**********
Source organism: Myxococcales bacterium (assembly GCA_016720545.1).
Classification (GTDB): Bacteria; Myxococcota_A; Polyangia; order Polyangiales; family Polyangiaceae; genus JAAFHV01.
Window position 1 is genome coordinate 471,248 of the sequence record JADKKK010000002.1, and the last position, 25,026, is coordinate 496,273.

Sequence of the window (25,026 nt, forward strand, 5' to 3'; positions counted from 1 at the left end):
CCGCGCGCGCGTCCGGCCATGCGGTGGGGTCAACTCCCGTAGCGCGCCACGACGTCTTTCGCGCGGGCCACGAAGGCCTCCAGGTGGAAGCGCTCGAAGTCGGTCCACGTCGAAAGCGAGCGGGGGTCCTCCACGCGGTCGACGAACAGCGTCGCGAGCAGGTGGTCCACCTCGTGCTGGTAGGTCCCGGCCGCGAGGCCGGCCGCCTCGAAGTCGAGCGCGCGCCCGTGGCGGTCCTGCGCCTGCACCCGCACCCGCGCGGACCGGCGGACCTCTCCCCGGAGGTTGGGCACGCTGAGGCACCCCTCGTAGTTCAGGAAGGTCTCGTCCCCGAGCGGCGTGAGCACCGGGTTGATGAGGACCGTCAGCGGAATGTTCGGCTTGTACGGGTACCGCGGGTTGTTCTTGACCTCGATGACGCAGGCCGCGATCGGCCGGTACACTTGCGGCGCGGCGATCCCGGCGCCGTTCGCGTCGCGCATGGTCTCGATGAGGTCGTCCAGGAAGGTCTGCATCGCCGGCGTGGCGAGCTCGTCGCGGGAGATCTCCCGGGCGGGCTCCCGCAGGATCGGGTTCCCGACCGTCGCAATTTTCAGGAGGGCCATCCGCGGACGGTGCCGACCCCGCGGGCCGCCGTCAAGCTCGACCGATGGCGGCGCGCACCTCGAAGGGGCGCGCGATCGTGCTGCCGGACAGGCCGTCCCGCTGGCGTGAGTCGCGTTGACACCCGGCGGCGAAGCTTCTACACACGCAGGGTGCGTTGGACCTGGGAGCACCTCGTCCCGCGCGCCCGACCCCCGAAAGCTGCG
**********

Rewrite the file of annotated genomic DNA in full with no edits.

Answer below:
Source organism: Myxococcales bacterium (assembly GCA_016720545.1).
Classification (GTDB): Bacteria; Myxococcota_A; Polyangia; order Polyangiales; family Polyangiaceae; genus JAAFHV01.
Window position 1 is genome coordinate 471,248 of the sequence record JADKKK010000002.1, and the last position, 25,026, is coordinate 496,273.

Sequence of the window (25,026 nt, forward strand, 5' to 3'; positions counted from 1 at the left end):
CCGCGCGCGCGTCCGGCCATGCGGTGGGGTCAACTCCCGTAGCGCGCCACGACGTCTTTCGCGCGGGCCACGAAGGCCTCCAGGTGGAAGCGCTCGAAGTCGGTCCACGTCGAAAGCGAGCGGGGGTCCTCCACGCGGTCGACGAACAGCGTCGCGAGCAGGTGGTCCACCTCGTGCTGGTAGGTCCCGGCCGCGAGGCCGGCCGCCTCGAAGTCGAGCGCGCGCCCGTGGCGGTCCTGCGCCTGCACCCGCACCCGCGCGGACCGGCGGACCTCTCCCCGGAGGTTGGGCACGCTGAGGCACCCCTCGTAGTTCAGGAAGGTCTCGTCCCCGAGCGGCGTGAGCACCGGGTTGATGAGGACCGTCAGCGGAATGTTCGGCTTGTACGGGTACCGCGGGTTGTTCTTGACCTCGATGACGCAGGCCGCGATCGGCCGGTACACTTGCGGCGCGGCGATCCCGGCGCCGTTCGCGTCGCGCATGGTCTCGATGAGGTCGTCCAGGAAGGTCTGCATCGCCGGCGTGGCGAGCTCGTCGCGGGAGATCTCCCGGGCGGGCTCCCGCAGGATCGGGTTCCCGACCGTCGCAATTTTCAGGAGGGCCATCCGCGGACGGTGCCGACCCCGCGGGCCGCCGTCAAGCTCGACCGATGGCGGCGCGCACCTCGAAGGGGCGCGCGATCGTGCTGCCGGACAGGCCGTCCCGCTGGCGTGAGTCGCGTTGACACCCGGCGGCGAAGCTTCTACACACGCAGGGTGCGTTGGACCTGGGAGCACCTCGTCCCGCGCGCCCGACCCCCGAAAGCTGCG